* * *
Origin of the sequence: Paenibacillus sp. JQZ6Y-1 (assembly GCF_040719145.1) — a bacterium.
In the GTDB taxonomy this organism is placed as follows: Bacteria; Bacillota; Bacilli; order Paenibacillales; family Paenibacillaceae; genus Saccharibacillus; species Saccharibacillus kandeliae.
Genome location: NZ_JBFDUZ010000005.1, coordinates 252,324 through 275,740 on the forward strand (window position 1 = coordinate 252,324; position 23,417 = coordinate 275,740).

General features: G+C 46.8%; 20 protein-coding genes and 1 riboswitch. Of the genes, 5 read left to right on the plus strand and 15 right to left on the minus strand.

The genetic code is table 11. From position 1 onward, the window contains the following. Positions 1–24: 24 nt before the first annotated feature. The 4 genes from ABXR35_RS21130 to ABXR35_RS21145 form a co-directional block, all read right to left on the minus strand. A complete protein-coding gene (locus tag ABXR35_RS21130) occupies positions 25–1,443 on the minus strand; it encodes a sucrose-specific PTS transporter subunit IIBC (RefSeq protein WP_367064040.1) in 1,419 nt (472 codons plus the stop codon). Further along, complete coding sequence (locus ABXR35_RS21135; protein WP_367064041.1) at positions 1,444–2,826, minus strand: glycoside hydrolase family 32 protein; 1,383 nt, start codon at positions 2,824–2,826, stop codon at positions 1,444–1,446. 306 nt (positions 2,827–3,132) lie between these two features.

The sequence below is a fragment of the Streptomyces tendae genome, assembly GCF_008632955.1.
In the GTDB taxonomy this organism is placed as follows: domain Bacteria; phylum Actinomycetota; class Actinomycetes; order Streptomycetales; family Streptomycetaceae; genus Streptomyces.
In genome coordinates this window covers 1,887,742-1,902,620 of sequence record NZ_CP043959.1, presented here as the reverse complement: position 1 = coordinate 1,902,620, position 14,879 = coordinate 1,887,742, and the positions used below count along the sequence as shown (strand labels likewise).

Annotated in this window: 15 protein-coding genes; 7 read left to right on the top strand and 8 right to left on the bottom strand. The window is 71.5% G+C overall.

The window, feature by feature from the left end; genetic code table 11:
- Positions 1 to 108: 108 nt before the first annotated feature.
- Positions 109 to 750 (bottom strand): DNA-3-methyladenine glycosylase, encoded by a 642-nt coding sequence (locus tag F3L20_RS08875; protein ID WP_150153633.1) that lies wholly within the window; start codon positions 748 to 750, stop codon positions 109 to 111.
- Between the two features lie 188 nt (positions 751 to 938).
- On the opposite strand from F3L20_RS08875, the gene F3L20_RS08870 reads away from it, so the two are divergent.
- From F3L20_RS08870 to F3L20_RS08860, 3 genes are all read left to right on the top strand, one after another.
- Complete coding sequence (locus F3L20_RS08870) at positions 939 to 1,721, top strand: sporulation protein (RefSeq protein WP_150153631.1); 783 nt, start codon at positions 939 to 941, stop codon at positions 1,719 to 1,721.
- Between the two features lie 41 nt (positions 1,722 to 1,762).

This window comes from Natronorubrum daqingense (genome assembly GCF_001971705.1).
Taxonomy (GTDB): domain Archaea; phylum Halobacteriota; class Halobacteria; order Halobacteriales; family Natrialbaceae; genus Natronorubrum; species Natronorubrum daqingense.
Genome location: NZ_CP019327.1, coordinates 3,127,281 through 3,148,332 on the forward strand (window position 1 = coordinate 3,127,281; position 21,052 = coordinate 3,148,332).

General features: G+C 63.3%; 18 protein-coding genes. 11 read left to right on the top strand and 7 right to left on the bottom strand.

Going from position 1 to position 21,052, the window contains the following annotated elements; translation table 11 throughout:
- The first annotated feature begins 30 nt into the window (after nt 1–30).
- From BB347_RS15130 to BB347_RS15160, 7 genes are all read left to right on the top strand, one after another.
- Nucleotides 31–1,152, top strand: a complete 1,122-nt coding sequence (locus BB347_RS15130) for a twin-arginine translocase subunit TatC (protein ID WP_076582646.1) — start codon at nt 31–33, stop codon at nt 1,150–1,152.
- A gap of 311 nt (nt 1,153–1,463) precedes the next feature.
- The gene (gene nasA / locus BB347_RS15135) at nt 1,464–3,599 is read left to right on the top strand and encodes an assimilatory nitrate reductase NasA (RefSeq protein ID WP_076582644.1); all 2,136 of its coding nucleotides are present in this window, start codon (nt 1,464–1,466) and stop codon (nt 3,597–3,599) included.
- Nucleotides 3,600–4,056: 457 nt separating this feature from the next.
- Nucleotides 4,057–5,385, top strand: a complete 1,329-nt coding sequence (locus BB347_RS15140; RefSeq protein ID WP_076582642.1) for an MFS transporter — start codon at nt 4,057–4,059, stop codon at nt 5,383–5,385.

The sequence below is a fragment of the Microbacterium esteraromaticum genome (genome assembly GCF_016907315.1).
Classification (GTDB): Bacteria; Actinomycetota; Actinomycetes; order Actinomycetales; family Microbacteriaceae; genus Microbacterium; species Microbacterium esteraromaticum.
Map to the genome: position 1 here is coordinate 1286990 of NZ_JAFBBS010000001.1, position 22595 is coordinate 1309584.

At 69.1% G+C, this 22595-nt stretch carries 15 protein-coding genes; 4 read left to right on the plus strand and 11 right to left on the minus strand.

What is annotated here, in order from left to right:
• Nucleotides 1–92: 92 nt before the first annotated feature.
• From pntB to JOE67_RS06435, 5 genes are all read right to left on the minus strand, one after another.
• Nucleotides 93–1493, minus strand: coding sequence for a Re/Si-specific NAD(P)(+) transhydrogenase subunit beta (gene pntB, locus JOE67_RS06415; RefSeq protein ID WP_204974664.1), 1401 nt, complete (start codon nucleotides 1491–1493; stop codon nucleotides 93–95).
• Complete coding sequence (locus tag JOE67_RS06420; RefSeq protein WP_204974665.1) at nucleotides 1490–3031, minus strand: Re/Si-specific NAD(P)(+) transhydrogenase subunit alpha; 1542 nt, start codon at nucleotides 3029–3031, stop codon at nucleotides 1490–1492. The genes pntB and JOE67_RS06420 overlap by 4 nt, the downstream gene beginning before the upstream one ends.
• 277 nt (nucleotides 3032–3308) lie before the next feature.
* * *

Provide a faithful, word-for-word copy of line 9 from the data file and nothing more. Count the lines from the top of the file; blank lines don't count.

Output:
Annotated in this window: 15 protein-coding genes; 7 read left to right on the top strand and 8 right to left on the bottom strand. The window is 71.5% G+C overall.